Monday, July 21, 2014

Things I've learned after 5 days in the Woods with the Boys

1. Not all paddles float. 

2. The longer one debates if the paddle is worth being rescued when it is 60 degrees outside and the lake is cold, the less likely the rescue attempt will succeed. 

3. Diving into lake to rescue paddle 3 seconds too late is cold and futile. And wet. Did I mention cold? 

4. Goggles also do not float long enough to be rescued. 

5. (Some) Amish people have a decent sense of humor about having model rockets land on their roof. 

6. Alpacas have three stomachs. They chew, swallow, regurgitate, and chew more. You can watch the food go up and down their necks, making their necks looks like big fuzzy anacondas.  I'm now quite sure that alpacas are really big headed snakes with legs. 

7. Little boys occasionally sing odes to their penises when they think no one is listening. 

8.  When one has lost a rocket or two onto the roof of the Amish farm, you can make a rocket out of a stick, which is way more satisfying than using a pre-made rocket.  This causes one to become obsessed with what else they can launch.  Ugly shoe launching seems a worthwhile endeavor.   

9.   It only takes about five minutes for small boys to collect enough rocks in their pockets for their pants fall completely off.

10.  When using a tractor to pull a truck out of the mud, it is best when the truck is taken out of park before the tractor guns it. 

Monday, July 14, 2014

Name Calling - A Better Word Than Boyfriend

My father always called his love interests lady friends. It was sort of quaint, sort of awkward, but more accurate that girlfriend  at his age—they were grownup women, not girls. 

How then, does one introduce a man one is dating? Boyfriend is too youthful. I was done dating boys a long time ago. Man-friend is ridiculous. Beau is too unexpected, and too close to boo to work for me. Gentleman Caller is a little too old fashioned, and besides, I hate to talk on the phone. People never call me. 

As a child, I was saddled with awkward language to describe my lesbian mothers' relationship, and I recoil from words like significant other, or partner. I stole the term honey from my friends at the flower shops of my youth, as in your honey is on the phone, but I can't introduce my children to my honey.  It just doesn't work well with children. Same with suitor, companion, or Heaven-forfend lover.

I tell myself that I am smart and I can come up with a better word. 

"Mama, you are never getting married again, right? You already did that before. You are done with that," my eldest says. 

"Mama, I want a stepfather or a stepmother," my youngest says, "in case you or Daddy die."  Note to self: reassure youngest child about death.  

No, I am quite firmly not getting married again any time soon, even if Tiny Pants would like a tidy name in his lexicon like stepfather and I would like a more exact word than boyfriend. The only time I waver in this is when I see wedding dresses, but then I remind myself I can always have a really cool fancy party some day and wear an over-priced dress if I want to. The rest of it I am not ready to sign on for, and I don't see myself changing my mind for a long time. That means fiance is out of the question.

I have asked all of my writerly friends to coin a word for me, and none have taken up my challenge. I guess I'm going to have to do it myself.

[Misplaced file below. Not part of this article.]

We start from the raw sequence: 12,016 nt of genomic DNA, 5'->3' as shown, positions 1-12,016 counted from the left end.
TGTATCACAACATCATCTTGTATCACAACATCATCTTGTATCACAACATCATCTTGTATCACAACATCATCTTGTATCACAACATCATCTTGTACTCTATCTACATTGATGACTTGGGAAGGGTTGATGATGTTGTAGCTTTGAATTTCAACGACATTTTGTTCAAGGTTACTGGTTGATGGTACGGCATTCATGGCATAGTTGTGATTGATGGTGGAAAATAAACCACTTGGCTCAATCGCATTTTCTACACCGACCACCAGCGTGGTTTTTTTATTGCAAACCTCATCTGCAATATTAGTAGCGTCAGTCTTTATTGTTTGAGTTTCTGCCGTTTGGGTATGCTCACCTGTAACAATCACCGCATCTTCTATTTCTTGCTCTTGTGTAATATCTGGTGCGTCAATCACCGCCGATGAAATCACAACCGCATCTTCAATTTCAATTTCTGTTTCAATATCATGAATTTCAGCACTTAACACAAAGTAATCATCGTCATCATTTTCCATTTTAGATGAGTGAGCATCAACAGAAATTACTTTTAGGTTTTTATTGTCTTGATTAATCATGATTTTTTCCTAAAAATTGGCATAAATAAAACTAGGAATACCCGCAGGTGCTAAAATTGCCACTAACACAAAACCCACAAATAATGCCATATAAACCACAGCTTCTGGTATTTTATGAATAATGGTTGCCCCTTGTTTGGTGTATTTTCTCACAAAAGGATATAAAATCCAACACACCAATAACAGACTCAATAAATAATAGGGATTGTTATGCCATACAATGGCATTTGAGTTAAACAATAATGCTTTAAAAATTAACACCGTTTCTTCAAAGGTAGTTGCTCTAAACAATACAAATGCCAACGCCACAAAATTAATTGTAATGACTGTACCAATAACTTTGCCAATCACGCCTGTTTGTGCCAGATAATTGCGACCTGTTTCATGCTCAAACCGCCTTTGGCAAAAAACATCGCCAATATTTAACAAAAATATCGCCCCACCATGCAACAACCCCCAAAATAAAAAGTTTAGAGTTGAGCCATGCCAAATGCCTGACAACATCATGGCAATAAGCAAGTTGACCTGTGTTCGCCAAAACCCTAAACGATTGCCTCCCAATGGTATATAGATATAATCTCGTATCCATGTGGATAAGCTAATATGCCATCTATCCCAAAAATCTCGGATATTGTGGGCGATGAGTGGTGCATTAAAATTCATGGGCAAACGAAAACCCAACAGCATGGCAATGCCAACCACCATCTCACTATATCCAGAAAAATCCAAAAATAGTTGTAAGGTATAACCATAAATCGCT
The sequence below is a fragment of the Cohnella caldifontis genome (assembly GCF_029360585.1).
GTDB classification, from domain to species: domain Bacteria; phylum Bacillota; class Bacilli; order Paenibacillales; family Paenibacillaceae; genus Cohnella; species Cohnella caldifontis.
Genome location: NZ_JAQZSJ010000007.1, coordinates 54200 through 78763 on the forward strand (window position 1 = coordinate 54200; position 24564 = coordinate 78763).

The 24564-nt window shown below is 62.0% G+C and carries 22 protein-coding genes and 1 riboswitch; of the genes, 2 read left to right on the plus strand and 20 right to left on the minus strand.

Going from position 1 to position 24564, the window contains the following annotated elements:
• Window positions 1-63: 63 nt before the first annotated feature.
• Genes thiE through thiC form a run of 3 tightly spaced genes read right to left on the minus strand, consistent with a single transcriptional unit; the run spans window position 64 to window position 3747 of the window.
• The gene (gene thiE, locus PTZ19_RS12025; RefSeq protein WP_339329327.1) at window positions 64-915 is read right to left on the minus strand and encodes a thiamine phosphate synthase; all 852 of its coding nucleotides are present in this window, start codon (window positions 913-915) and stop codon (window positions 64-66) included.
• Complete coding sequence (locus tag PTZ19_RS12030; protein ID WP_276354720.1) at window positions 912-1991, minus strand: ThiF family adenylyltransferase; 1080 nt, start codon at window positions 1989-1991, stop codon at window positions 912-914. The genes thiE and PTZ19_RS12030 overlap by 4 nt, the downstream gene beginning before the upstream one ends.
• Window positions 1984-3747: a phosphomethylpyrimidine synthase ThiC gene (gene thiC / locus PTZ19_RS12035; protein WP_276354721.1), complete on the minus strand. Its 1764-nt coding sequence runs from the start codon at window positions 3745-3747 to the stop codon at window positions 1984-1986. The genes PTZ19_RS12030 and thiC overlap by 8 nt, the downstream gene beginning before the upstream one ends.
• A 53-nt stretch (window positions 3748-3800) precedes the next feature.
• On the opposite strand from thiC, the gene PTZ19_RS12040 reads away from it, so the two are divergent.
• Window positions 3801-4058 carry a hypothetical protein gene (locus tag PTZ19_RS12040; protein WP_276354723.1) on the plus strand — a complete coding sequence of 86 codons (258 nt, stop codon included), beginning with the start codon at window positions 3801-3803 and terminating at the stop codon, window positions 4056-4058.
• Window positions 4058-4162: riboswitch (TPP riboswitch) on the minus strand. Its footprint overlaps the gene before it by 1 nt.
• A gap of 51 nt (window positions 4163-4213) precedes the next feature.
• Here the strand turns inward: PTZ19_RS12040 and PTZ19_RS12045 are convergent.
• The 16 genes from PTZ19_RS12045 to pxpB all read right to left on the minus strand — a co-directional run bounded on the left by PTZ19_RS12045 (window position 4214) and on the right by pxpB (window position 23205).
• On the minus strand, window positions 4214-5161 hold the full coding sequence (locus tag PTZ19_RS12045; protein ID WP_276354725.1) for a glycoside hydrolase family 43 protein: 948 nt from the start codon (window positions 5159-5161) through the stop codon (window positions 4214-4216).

Special friend. Um, eek. suggests darling, tootsie, flame, dearest, steady, sweetheart, suitor, swain. How do you even pronounce swain? That's a ski resort by my home town. 

Cohort.  That is totally what I will use around grownups. Maybe. But kids? Probably not.

Main Squeeze. Too 80s.  Besides the kids do not want anyone else squeezing their mother.

Paramour.  That's kind of cool, but I'm not entirely sure of its meaning.  

Um, no.  Too sexual, and besides, I'm not even married so it doesn't apply.

Maybe there's a cool word in another language I can steal. Amigo. No. I'll try Yiddish, the language of my ancestors. Bwypr'nd. Guess that won't work either. 

Words.  I'm a writer.  I should be better at this.  Got any suggestions?

Wednesday, July 2, 2014

The Best Advice I have Ever Been Given

A few nights ago I was very upset and stewing into the early morning hours over a fight I had with a loved one. I was quite sure that I was entirely right and they were entirely wrong. I asked on Facebook if anyone else was up—it was 4 o'clock in the morning—and an online writer friend I've never met in real life was awake and answered. She lives in Guernsey where it was a perfectly normal time to be awake. 

I typed out my anger and heartbreak, and she said:

Listen to me very carefully, because I have to go pick someone up at the airport in five minutes.

OK, I typed, my heart full of hope for the One Great Answer that would change my life. She was a single Mama, too. I was sure that her struggles led to Deep Insight, I was confident that her next words would change my life.

Go to sleep. It's the middle of the night. You aren't going to resolve anything at four o'clock in the morning.

That was it. No judgement, no commiserating, no comment on my Great Personal Struggle. 

Go. The F*ck. To Sleep. (I added the obscenity, she's far too polite for that.)

She was right. Sleep didn't magically fix anything, but it certainly was better than mentally picking at sores all night and resolving nothing. 

It's 4:00 AM.  There are no magic words. Go to sleep and try and become rational. 

Had another friend answered, we might have stayed up for the rest of the night rehashing all my feelings and arguments and doing nothing but making me more sleep deprived.  Instead, she Mama'ed me and put me to bed.

Go to sleep. It will be better in the morning, or at least the same in the morning, but you'll be less tired at least. It is truly the best advice we can give anyone in the middle of the night.

Thanks, Limpet Girl.